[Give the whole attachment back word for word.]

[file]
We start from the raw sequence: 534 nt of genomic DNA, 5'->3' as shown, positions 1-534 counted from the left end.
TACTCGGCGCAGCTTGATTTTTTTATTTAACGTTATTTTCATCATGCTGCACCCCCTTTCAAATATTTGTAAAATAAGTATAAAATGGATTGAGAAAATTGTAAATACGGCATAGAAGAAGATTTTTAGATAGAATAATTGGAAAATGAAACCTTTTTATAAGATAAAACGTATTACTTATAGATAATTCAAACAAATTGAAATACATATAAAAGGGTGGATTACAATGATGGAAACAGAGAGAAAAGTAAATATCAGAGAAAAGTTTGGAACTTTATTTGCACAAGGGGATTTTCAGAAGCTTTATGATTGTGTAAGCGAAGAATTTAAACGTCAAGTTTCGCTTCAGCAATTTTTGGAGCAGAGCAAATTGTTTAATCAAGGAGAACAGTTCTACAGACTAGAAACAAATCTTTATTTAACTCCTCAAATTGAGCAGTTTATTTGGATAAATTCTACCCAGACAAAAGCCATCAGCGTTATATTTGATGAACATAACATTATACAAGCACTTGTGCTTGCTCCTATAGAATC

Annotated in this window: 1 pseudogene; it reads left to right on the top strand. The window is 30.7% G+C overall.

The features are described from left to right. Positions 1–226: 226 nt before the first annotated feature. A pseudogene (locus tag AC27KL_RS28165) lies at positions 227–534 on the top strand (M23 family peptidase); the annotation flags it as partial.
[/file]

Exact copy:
We start from the raw sequence: 534 nt of genomic DNA, 5'->3' as shown, positions 1-534 counted from the left end.
TACTCGGCGCAGCTTGATTTTTTTATTTAACGTTATTTTCATCATGCTGCACCCCCTTTCAAATATTTGTAAAATAAGTATAAAATGGATTGAGAAAATTGTAAATACGGCATAGAAGAAGATTTTTAGATAGAATAATTGGAAAATGAAACCTTTTTATAAGATAAAACGTATTACTTATAGATAATTCAAACAAATTGAAATACATATAAAAGGGTGGATTACAATGATGGAAACAGAGAGAAAAGTAAATATCAGAGAAAAGTTTGGAACTTTATTTGCACAAGGGGATTTTCAGAAGCTTTATGATTGTGTAAGCGAAGAATTTAAACGTCAAGTTTCGCTTCAGCAATTTTTGGAGCAGAGCAAATTGTTTAATCAAGGAGAACAGTTCTACAGACTAGAAACAAATCTTTATTTAACTCCTCAAATTGAGCAGTTTATTTGGATAAATTCTACCCAGACAAAAGCCATCAGCGTTATATTTGATGAACATAACATTATACAAGCACTTGTGCTTGCTCCTATAGAATC

Annotated in this window: 1 pseudogene; it reads left to right on the top strand. The window is 30.7% G+C overall.

The features are described from left to right. Positions 1–226: 226 nt before the first annotated feature. A pseudogene (locus tag AC27KL_RS28165) lies at positions 227–534 on the top strand (M23 family peptidase); the annotation flags it as partial.